By Casey Frye, CCNN Writer
As I think about all the different lifeforms on our planet, I often find myself wondering… how did life on Earth begin? Well, according to chemist Steven Benner from Westheimer Institute for Science and Technology, there is evidence to suggest it all began on Mars!
Even though our bodies are complex machines, they are made up of some pretty basic elements. In fact, Harvard biology professor Andrew Knoll – author of Life on a Young Planet: The First Three Billion Years of Life – points out that we are simply “a bag” of simple elements like hydrogen, carbon, and nitrogen. Is it a coincidence, then, that billions of years ago, Earth’s oceans and atmosphere were basically “a bag” of the same elements? Researchers thought not.
In fact, in the 1950s, a graduate student at the University of Chicago, Stanley Miller, conducted a famous experiment to show how life could have started. He mixed some basic elements and gas in a container filled with water, then shocked them using the same kind of electricity that existed on Earth billions of years ago. He left them there for a couple of days, and when he came back, he found the contents of the container combined to make amino acids! If that sounds familiar, it’s because amino acids are the building blocks of proteins, one of the most basic components that make an organism!
The experiment excited scientists – heck it even excited me in my biology class – because it was a possible explanation for how life on Earth began. Well, another molecule needed for life is called RNA, which the body needs to build proteins. As chemist Steven Benner explains, a special form of the molecule molybdenum needed is necessary to build RNA, and it needs a lot of oxygen to do so. However, it couldn’t have happened on Earth because the planet didn’t have enough oxygen for it to happen billions of years ago!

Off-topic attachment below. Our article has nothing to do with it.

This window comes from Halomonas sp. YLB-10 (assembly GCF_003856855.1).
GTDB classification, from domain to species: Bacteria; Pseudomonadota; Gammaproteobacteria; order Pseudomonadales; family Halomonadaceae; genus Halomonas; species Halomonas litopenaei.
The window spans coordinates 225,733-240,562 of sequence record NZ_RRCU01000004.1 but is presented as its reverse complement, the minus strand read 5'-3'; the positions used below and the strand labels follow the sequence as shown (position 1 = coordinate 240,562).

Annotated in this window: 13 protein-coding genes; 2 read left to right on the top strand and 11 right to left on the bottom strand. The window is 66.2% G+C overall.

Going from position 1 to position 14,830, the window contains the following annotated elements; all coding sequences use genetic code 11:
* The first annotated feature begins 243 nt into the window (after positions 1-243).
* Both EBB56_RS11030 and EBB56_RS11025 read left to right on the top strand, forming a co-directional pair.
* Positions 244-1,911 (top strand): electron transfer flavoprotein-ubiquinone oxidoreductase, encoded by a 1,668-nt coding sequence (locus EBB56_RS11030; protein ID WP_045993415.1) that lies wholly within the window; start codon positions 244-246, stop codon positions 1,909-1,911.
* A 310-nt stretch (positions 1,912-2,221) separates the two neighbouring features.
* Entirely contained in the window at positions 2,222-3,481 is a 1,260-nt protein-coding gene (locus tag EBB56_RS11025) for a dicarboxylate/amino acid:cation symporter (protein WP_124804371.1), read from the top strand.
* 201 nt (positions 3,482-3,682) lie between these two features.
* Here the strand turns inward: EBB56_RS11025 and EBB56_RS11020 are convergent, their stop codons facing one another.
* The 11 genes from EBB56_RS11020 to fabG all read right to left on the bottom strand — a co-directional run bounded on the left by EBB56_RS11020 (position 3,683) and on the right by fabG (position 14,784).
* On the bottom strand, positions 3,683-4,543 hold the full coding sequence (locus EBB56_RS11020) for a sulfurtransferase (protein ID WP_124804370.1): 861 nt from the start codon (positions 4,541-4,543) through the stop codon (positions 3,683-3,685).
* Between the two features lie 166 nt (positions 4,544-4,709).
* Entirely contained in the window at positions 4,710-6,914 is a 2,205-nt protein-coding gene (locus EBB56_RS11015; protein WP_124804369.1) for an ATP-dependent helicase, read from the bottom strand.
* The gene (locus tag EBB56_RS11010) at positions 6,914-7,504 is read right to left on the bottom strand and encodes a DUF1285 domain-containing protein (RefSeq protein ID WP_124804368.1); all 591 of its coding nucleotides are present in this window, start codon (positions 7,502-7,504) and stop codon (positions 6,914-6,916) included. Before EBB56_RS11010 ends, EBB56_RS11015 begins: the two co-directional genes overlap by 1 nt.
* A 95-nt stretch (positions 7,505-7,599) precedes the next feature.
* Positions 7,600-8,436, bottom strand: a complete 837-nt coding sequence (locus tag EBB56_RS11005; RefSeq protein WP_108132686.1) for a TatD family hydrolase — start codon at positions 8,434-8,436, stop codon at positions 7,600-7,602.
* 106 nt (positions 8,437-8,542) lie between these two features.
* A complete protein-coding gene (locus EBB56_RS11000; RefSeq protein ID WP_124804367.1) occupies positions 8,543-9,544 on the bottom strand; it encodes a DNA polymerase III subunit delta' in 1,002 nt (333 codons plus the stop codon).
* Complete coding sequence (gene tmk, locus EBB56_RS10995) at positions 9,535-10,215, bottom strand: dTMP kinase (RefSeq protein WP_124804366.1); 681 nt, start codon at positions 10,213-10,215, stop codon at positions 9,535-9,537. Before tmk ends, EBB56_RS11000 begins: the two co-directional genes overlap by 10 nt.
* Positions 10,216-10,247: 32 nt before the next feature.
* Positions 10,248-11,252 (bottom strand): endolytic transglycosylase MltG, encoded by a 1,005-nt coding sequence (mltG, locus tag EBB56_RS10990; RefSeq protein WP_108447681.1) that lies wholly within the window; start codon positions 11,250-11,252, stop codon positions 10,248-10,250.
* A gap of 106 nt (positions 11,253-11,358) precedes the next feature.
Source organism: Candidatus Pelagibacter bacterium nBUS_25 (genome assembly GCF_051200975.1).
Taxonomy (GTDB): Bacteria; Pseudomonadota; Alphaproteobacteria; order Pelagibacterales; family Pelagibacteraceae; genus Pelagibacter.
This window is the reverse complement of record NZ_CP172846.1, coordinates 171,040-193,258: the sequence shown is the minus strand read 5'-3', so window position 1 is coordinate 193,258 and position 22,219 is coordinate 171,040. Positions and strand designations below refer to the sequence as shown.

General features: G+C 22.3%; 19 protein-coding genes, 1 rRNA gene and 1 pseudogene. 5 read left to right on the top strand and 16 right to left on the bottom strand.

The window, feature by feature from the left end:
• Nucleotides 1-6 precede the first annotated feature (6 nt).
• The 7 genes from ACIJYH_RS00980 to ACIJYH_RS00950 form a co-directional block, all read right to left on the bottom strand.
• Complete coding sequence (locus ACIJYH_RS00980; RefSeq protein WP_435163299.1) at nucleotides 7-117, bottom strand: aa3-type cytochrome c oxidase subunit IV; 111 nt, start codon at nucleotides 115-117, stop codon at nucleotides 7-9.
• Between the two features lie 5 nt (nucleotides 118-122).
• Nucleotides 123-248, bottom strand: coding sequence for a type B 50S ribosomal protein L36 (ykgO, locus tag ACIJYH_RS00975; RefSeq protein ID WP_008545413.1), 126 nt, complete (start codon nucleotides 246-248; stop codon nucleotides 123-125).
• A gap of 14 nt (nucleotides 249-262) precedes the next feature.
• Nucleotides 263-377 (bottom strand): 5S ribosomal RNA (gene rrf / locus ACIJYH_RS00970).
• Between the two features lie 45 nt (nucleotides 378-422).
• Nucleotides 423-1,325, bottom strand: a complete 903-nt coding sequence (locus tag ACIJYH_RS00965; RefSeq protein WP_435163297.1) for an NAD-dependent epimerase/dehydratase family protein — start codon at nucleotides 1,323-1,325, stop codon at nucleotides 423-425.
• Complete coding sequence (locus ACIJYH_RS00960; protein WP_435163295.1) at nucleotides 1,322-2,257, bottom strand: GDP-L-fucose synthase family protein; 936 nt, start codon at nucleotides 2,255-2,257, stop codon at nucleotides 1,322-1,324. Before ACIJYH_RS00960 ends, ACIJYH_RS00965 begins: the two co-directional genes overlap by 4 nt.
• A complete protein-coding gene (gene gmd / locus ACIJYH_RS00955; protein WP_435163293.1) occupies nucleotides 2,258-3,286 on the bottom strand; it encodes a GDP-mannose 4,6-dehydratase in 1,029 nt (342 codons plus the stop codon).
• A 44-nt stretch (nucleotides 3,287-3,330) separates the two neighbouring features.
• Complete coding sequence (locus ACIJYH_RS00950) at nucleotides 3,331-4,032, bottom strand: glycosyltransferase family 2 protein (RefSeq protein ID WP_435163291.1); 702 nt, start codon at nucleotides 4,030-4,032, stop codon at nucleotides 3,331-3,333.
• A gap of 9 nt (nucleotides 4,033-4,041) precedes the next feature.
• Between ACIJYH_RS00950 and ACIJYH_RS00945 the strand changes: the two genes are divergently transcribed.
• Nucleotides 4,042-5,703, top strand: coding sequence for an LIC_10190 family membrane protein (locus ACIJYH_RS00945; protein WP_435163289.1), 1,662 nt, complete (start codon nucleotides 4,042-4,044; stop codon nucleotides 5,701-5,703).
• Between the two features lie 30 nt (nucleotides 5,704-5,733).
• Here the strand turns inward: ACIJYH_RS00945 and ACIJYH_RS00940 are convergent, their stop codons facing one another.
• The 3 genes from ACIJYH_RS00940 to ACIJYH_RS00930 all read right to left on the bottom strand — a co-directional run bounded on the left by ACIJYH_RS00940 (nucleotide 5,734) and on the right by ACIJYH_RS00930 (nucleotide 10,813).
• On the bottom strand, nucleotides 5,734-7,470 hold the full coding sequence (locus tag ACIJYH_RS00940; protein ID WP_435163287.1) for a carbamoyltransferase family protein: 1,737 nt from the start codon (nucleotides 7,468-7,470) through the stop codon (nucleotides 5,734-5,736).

“This form of molybdenum couldn’t have been available on Earth at the time life first began, because three billion years ago the surface of the Earth had very little oxygen, but Mars did,” said Benner. “It’s yet another piece of evidence which makes it more likely life came to Earth on a Martian meteorite, rather than starting on this planet.”
The dry environment on the Red Planet would have been a perfect environment for molybdenum to build RNA the right way. “The evidence seems to be building that we are actually all Martians; that life started on Mars and came to Earth on a rock,” he stated.
It’s lucky that we ended up on Earth, because mother nature grew into a nourishing source of life! Mars, on the other hand, began to deteriorate and turn into a planet of rocks. Benner said, “If our hypothetical Martian ancestors had remained on Mars, there may not have been a story to tell.” Hear, hear!